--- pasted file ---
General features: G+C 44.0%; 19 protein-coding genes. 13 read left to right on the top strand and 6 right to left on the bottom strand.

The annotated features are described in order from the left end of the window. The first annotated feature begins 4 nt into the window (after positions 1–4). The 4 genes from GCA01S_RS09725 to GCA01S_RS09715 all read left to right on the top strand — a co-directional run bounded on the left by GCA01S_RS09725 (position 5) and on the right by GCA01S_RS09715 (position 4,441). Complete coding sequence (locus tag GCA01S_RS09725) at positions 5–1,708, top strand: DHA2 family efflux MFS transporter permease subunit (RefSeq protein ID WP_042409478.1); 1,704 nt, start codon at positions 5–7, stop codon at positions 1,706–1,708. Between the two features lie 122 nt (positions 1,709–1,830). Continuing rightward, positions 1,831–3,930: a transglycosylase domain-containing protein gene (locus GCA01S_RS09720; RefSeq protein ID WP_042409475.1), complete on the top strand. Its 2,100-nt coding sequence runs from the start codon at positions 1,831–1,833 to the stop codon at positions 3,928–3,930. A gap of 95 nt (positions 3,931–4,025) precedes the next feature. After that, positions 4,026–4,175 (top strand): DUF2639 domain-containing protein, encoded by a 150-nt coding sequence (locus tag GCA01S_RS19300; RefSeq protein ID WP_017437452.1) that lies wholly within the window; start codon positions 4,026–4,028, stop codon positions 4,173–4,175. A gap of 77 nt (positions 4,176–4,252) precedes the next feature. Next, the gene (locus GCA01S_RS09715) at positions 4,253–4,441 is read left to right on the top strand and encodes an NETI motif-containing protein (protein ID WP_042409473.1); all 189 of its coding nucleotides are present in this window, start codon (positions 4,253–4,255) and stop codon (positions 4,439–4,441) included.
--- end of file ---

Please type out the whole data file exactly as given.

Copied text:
General features: G+C 44.0%; 19 protein-coding genes. 13 read left to right on the top strand and 6 right to left on the bottom strand.

The annotated features are described in order from the left end of the window. The first annotated feature begins 4 nt into the window (after positions 1–4). The 4 genes from GCA01S_RS09725 to GCA01S_RS09715 all read left to right on the top strand — a co-directional run bounded on the left by GCA01S_RS09725 (position 5) and on the right by GCA01S_RS09715 (position 4,441). Complete coding sequence (locus tag GCA01S_RS09725) at positions 5–1,708, top strand: DHA2 family efflux MFS transporter permease subunit (RefSeq protein ID WP_042409478.1); 1,704 nt, start codon at positions 5–7, stop codon at positions 1,706–1,708. Between the two features lie 122 nt (positions 1,709–1,830). Continuing rightward, positions 1,831–3,930: a transglycosylase domain-containing protein gene (locus GCA01S_RS09720; RefSeq protein ID WP_042409475.1), complete on the top strand. Its 2,100-nt coding sequence runs from the start codon at positions 1,831–1,833 to the stop codon at positions 3,928–3,930. A gap of 95 nt (positions 3,931–4,025) precedes the next feature. After that, positions 4,026–4,175 (top strand): DUF2639 domain-containing protein, encoded by a 150-nt coding sequence (locus tag GCA01S_RS19300; RefSeq protein ID WP_017437452.1) that lies wholly within the window; start codon positions 4,026–4,028, stop codon positions 4,173–4,175. A gap of 77 nt (positions 4,176–4,252) precedes the next feature. Next, the gene (locus GCA01S_RS09715) at positions 4,253–4,441 is read left to right on the top strand and encodes an NETI motif-containing protein (protein ID WP_042409473.1); all 189 of its coding nucleotides are present in this window, start codon (positions 4,253–4,255) and stop codon (positions 4,439–4,441) included.